Shibboleth Strings.

The wrinkles in his skin were much more than his finger tips could sense. The body hair once so manly has mostly withered away. Tiny patches of shiny skin layered around the bends as a poorly knit fabric around a camel rider’s shin guard. He was an old warrior.

The damp house in the outskirts of the city was all dark but cozy. It was build with his savings of a lifetime and was meant to be the place where David would spend his last days with Helen. Years ago, when he was about to quit the military service, he would picture it as a dole house complete with wine and romance.

Half a century later, the home is filled with David’s geriatric tantrums as one grumpy old man hated by the kids who play over the street. He blowed an old 60’s airhorn when they start the banter from the other side of the street. If they wouldn’t stop, he would blow the trumpet. Then the kids know that nobody messes with the good old David.

Helen planned out the home top to bottom before they laid the stones and got the plans drawn. She knew where exactly each piece of art will stay in the completed house. When David playfully brushed his fingers across his large mandarin guitar with silver strings, she would be finishing her porcelain princess who was supposed to sit silent at on corner of the house when David and Helen made love forever.

Such was the dreams on which the house was created. A house of joy and love. One that was lit up with light at night, but covered with sweet deafening love at day. They dreamt of one love that would make the ears blind, eyes deaf and the hearts bleed.

And now that man with large dreamy eyes is a shadow of himself being slowly consumed by the rages of old age. He was the fuel, he never really understood whose life he was lighting up.

When the love has dried up from our lives, what is left is hardly discernible. When the honey is gone, beeswax is no longer a sweet home. When the love is gone, body loses it’s marrow only to be burned to feed the lovers of the new age when they are born again.

The death of Helen would come before David set his foot on the manhattan on his way back from Vietnam. He was done with the piling dead bodies of fellow human beings and lonely heroin shots at the jungle. The mites or malaria didn’t kill him, but his longing to be with Helen almost killed him.

Still he didn’t break apart when he learned that he had lost her. He was one human with remarkable resilience. He slid across a lot of emotional breakdowns and music and drugs over his youth. He was as solid as a man can get, remarkable. So normal.

But he was the grumpy old man for the world around him that locked up their lives around the tiny screen that connected them with the rest of humanity. The cool kids of today would never know what he was in person, he was a grumpy old man for the world that is today.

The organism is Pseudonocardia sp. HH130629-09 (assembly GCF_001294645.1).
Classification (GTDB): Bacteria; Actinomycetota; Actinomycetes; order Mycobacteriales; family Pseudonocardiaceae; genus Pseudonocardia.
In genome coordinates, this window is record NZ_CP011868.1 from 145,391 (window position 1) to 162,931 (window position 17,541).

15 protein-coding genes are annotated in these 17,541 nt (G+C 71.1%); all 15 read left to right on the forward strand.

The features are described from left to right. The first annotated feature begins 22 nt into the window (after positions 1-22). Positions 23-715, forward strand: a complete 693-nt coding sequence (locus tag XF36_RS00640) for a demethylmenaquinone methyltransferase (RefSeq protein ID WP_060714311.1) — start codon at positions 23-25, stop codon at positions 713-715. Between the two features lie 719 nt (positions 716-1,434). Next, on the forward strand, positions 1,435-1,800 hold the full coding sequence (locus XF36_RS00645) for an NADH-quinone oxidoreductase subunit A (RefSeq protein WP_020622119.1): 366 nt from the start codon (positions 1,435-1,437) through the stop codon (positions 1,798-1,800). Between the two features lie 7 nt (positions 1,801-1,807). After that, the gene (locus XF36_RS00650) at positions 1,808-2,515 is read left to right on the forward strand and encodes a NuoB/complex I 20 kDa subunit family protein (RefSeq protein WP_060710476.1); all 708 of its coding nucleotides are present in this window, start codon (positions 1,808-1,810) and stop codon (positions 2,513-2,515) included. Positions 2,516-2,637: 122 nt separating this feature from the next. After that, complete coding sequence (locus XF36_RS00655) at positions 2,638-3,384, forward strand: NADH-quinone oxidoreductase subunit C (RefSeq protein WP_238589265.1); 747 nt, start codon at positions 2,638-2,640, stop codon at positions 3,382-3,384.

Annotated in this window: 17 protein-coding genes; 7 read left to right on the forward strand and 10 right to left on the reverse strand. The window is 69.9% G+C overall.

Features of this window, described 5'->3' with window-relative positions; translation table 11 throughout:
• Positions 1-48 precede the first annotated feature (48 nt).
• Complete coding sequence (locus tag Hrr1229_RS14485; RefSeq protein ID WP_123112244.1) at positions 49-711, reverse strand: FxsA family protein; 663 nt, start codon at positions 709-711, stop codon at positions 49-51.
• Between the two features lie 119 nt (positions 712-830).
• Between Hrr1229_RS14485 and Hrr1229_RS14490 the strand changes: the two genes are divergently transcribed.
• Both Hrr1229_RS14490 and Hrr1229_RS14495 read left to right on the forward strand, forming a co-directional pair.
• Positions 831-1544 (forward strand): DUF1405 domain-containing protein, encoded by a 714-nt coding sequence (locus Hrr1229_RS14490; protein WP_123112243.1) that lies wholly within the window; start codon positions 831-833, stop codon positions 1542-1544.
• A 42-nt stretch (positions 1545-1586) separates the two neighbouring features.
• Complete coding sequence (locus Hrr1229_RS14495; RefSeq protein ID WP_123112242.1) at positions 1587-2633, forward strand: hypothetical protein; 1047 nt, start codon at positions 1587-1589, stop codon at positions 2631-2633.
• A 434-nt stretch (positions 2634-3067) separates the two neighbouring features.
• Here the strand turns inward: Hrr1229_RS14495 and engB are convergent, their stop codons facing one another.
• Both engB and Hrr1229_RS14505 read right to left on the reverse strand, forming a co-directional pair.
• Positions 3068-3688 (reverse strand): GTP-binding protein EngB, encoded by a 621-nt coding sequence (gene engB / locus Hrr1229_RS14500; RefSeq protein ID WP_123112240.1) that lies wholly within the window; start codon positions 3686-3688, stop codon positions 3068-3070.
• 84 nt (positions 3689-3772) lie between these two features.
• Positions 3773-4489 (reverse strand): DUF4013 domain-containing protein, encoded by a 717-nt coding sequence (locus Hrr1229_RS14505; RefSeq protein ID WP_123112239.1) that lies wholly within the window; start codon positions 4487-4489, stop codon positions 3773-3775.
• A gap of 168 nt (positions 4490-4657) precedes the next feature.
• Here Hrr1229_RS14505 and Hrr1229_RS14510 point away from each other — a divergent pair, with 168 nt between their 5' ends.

But love had touched this man once. When he was consumed in the music he created with his fingers dancing across the silver strings, Helen would return from her backyard pottery experiments. Her fingers would be still soiled and her wrist still smelling of earth.

She would slide her hands across his shoulders and kiss him on his neck and over the hair. He has long lost his long shiny hair to pattern baldness that has made his scalp one big shiny reflector of sorts.

For them, love was something lost in the faint air between them. So materialistic, so real. In the numerous sleepless nights, Helen would search for his fingers in the darkness. When she would finally find them, her sharp nail would wander between his fingers. Then his toes would find her poplit. Without them knowing, they filled each other.

When David got new silver strings for his mandarin guitar, they celebrated by immersing themselves in music and did sums on their least significant digits. The digits were not about their occassional spurts of podophilia, but about the vision of love and life.

When you are in love, the world looks so deterministic - all set with probabilities tending to one or zero all around you. You feel that sudden urge to break the head of that unworldly moron who urges you to look at how fickle the world is in general.

You always look at the pleasant love stories from books and people and places. Submit yourself to their surreality and besides the lack of evidence in real life, you idolise the chase and loose your tongue at the uncouth eloquence of the sweethearts.

In the nights when pain becomes unbearable, David leaves the bed and lie down in the floor with his chest pressed to its cold reality. He would want to change himself, leave this world and go to some other place where he might find Helen.

David met Helen for the first time when he (over)heard her taking to her friend in a subway.

“I can’t really understand why some fine men and women fall for these overly self-centred narcissistic douches who are too cool to love anyone other than themselves. The bitchest bitches are the ones who invest their time and effort to look cool. If you are not cool and try to look cool, you are whore - a man whore or a woman whore, a whore is a whore, Mariee!”

Then she raised her eyes and a shot a glance to the David, a lonely college freshman sitting at the opposite seat. His eyes were buried in some hippie music book. He had a gig bag clinging to his shoulder. She slowly retracted her eyes finding nothing noteworthy. She went back to her life.

But David would see her through his thick rimmed spectacles and the glance would travel straight to his heart through his already weak optic nerves. He wouldn’t forget that glance for next fifty years and his life would never be the same again.

[An unknown chapter from a book unwritten. They are waiting in a far away land for their fellow characters to arrive.]

Written on January 27, 2016